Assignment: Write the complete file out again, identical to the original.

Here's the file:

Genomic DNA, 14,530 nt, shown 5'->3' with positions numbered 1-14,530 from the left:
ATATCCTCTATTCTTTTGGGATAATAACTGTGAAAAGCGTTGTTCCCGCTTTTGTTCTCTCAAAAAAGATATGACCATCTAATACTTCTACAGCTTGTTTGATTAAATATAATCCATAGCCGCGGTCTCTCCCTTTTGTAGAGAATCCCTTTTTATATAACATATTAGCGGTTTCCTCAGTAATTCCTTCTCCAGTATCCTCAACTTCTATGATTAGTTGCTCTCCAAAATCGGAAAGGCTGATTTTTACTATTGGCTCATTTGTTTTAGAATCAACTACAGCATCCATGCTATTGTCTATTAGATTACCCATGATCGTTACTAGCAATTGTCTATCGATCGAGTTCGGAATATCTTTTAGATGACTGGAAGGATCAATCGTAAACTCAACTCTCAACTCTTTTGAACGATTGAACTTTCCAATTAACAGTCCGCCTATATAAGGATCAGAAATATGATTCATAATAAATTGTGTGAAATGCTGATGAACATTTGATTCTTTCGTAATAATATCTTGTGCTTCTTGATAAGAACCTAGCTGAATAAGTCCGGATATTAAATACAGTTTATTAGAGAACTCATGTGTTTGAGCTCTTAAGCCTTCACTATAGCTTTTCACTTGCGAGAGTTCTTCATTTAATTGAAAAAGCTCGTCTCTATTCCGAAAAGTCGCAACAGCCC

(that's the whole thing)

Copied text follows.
Genomic DNA, 14,530 nt, shown 5'->3' with positions numbered 1-14,530 from the left:
ATATCCTCTATTCTTTTGGGATAATAACTGTGAAAAGCGTTGTTCCCGCTTTTGTTCTCTCAAAAAAGATATGACCATCTAATACTTCTACAGCTTGTTTGATTAAATATAATCCATAGCCGCGGTCTCTCCCTTTTGTAGAGAATCCCTTTTTATATAACATATTAGCGGTTTCCTCAGTAATTCCTTCTCCAGTATCCTCAACTTCTATGATTAGTTGCTCTCCAAAATCGGAAAGGCTGATTTTTACTATTGGCTCATTTGTTTTAGAATCAACTACAGCATCCATGCTATTGTCTATTAGATTACCCATGATCGTTACTAGCAATTGTCTATCGATCGAGTTCGGAATATCTTTTAGATGACTGGAAGGATCAATCGTAAACTCAACTCTCAACTCTTTTGAACGATTGAACTTTCCAATTAACAGTCCGCCTATATAAGGATCAGAAATATGATTCATAATAAATTGTGTGAAATGCTGATGAACATTTGATTCTTTCGTAATAATATCTTGTGCTTCTTGATAAGAACCTAGCTGAATAAGTCCGGATATTAAATACAGTTTATTAGAGAACTCATGTGTTTGAGCTCTTAAGCCTTCACTATAGCTTTTCACTTGCGAGAGTTCTTCATTTAATTGAAAAAGCTCGTCTCTATTCCGAAAAGTCGCAACAGCCC